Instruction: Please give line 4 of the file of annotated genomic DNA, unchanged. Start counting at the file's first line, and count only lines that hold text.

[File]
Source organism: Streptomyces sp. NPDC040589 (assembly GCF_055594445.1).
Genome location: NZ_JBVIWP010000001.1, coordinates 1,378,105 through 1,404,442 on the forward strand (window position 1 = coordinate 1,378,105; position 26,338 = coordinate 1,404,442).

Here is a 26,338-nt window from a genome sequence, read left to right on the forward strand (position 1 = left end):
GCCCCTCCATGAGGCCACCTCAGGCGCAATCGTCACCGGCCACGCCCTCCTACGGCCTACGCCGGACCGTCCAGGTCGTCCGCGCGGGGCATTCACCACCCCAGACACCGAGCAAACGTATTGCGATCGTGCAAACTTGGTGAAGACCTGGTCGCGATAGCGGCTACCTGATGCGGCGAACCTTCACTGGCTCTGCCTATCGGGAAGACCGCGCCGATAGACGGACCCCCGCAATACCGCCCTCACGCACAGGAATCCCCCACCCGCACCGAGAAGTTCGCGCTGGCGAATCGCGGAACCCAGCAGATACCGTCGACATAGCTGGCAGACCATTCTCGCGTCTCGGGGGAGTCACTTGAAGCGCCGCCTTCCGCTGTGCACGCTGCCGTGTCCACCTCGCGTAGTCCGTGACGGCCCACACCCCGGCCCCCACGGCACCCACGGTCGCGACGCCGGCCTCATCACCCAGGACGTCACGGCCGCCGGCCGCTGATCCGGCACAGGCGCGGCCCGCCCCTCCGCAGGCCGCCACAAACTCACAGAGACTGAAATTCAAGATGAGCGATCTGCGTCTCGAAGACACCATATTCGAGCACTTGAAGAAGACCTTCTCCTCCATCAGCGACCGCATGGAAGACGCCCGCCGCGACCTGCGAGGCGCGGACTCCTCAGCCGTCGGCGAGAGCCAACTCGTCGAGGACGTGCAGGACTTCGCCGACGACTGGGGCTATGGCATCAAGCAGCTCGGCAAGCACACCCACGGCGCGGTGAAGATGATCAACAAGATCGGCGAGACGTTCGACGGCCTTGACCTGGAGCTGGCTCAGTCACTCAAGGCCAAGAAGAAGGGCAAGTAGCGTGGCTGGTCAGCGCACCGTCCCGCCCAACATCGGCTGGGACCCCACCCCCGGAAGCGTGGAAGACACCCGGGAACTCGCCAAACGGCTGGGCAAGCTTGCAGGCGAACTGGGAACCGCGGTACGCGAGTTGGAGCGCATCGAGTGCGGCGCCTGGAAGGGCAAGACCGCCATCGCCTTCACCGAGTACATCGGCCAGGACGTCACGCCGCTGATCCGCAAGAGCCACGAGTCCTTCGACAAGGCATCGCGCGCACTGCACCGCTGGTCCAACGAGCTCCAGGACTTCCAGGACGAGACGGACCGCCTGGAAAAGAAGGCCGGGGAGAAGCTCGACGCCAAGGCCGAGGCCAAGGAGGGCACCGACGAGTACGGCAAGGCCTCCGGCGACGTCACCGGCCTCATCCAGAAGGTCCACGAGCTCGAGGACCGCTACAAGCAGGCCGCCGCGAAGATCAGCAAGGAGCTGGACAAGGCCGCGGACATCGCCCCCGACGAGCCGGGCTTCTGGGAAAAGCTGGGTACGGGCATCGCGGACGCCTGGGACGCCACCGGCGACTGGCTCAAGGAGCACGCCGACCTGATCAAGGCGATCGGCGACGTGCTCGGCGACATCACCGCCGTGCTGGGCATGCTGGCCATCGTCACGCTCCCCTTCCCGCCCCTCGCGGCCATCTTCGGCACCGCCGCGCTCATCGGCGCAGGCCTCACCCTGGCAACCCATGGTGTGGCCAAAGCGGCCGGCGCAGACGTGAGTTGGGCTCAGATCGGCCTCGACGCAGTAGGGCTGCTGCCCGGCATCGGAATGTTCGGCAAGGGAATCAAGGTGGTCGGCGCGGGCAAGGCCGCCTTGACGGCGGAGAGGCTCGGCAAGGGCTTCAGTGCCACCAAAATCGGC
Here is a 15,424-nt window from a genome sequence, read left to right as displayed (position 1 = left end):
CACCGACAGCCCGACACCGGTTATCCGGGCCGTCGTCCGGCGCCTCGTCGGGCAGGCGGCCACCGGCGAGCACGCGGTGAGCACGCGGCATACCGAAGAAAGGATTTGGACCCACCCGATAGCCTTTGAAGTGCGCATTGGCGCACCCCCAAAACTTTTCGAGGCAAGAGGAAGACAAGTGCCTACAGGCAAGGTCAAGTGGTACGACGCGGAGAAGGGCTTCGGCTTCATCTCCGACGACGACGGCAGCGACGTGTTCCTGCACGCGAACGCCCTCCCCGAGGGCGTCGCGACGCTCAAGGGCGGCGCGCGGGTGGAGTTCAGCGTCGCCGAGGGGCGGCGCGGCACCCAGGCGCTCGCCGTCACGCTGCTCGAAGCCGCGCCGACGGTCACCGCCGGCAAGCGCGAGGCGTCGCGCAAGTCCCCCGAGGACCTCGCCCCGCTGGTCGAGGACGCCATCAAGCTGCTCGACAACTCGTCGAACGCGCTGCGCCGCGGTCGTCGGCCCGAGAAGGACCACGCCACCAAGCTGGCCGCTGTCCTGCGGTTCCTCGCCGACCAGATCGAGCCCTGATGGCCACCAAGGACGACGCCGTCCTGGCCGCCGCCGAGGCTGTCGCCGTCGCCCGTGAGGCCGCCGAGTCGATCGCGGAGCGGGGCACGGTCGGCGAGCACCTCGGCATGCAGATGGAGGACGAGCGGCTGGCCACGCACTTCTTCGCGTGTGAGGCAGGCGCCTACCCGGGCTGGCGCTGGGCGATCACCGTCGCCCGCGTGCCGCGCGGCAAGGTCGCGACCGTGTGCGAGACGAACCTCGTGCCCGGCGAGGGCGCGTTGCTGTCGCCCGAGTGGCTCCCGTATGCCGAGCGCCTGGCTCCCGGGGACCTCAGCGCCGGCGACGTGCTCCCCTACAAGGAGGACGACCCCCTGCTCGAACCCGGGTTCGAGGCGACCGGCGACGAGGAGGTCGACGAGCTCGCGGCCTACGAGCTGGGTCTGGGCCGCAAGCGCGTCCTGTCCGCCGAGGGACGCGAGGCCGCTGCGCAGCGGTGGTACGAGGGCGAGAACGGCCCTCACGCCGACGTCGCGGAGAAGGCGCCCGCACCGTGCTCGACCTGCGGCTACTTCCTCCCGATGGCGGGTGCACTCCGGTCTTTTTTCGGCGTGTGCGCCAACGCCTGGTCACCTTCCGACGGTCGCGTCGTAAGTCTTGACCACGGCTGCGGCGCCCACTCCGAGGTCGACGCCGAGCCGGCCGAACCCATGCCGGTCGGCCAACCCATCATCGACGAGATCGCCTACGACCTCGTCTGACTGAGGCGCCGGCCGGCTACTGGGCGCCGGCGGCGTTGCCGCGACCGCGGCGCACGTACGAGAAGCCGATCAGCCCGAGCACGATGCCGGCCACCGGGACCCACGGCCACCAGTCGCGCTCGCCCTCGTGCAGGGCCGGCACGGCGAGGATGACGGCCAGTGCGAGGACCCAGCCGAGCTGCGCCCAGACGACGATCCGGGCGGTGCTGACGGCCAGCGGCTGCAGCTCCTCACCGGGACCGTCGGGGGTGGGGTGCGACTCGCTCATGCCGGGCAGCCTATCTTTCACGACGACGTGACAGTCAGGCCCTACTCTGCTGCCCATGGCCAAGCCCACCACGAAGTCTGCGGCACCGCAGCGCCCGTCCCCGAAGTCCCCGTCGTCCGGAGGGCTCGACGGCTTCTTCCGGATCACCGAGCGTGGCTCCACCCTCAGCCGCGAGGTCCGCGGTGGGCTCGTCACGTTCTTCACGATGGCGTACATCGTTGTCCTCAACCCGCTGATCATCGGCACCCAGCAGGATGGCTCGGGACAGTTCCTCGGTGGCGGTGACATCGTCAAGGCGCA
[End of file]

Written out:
GCCCCTCCATGAGGCCACCTCAGGCGCAATCGTCACCGGCCACGCCCTCCTACGGCCTACGCCGGACCGTCCAGGTCGTCCGCGCGGGGCATTCACCACCCCAGACACCGAGCAAACGTATTGCGATCGTGCAAACTTGGTGAAGACCTGGTCGCGATAGCGGCTACCTGATGCGGCGAACCTTCACTGGCTCTGCCTATCGGGAAGACCGCGCCGATAGACGGACCCCCGCAATACCGCCCTCACGCACAGGAATCCCCCACCCGCACCGAGAAGTTCGCGCTGGCGAATCGCGGAACCCAGCAGATACCGTCGACATAGCTGGCAGACCATTCTCGCGTCTCGGGGGAGTCACTTGAAGCGCCGCCTTCCGCTGTGCACGCTGCCGTGTCCACCTCGCGTAGTCCGTGACGGCCCACACCCCGGCCCCCACGGCACCCACGGTCGCGACGCCGGCCTCATCACCCAGGACGTCACGGCCGCCGGCCGCTGATCCGGCACAGGCGCGGCCCGCCCCTCCGCAGGCCGCCACAAACTCACAGAGACTGAAATTCAAGATGAGCGATCTGCGTCTCGAAGACACCATATTCGAGCACTTGAAGAAGACCTTCTCCTCCATCAGCGACCGCATGGAAGACGCCCGCCGCGACCTGCGAGGCGCGGACTCCTCAGCCGTCGGCGAGAGCCAACTCGTCGAGGACGTGCAGGACTTCGCCGACGACTGGGGCTATGGCATCAAGCAGCTCGGCAAGCACACCCACGGCGCGGTGAAGATGATCAACAAGATCGGCGAGACGTTCGACGGCCTTGACCTGGAGCTGGCTCAGTCACTCAAGGCCAAGAAGAAGGGCAAGTAGCGTGGCTGGTCAGCGCACCGTCCCGCCCAACATCGGCTGGGACCCCACCCCCGGAAGCGTGGAAGACACCCGGGAACTCGCCAAACGGCTGGGCAAGCTTGCAGGCGAACTGGGAACCGCGGTACGCGAGTTGGAGCGCATCGAGTGCGGCGCCTGGAAGGGCAAGACCGCCATCGCCTTCACCGAGTACATCGGCCAGGACGTCACGCCGCTGATCCGCAAGAGCCACGAGTCCTTCGACAAGGCATCGCGCGCACTGCACCGCTGGTCCAACGAGCTCCAGGACTTCCAGGACGAGACGGACCGCCTGGAAAAGAAGGCCGGGGAGAAGCTCGACGCCAAGGCCGAGGCCAAGGAGGGCACCGACGAGTACGGCAAGGCCTCCGGCGACGTCACCGGCCTCATCCAGAAGGTCCACGAGCTCGAGGACCGCTACAAGCAGGCCGCCGCGAAGATCAGCAAGGAGCTGGACAAGGCCGCGGACATCGCCCCCGACGAGCCGGGCTTCTGGGAAAAGCTGGGTACGGGCATCGCGGACGCCTGGGACGCCACCGGCGACTGGCTCAAGGAGCACGCCGACCTGATCAAGGCGATCGGCGACGTGCTCGGCGACATCACCGCCGTGCTGGGCATGCTGGCCATCGTCACGCTCCCCTTCCCGCCCCTCGCGGCCATCTTCGGCACCGCCGCGCTCATCGGCGCAGGCCTCACCCTGGCAACCCATGGTGTGGCCAAAGCGGCCGGCGCAGACGTGAGTTGGGCTCAGATCGGCCTCGACGCAGTAGGGCTGCTGCCCGGCATCGGAATGTTCGGCAAGGGAATCAAGGTGGTCGGCGCGGGCAAGGCCGCCTTGACGGCGGAGAGGCTCGGCAAGGGCTTCAGTGCCACCAAAATCGGC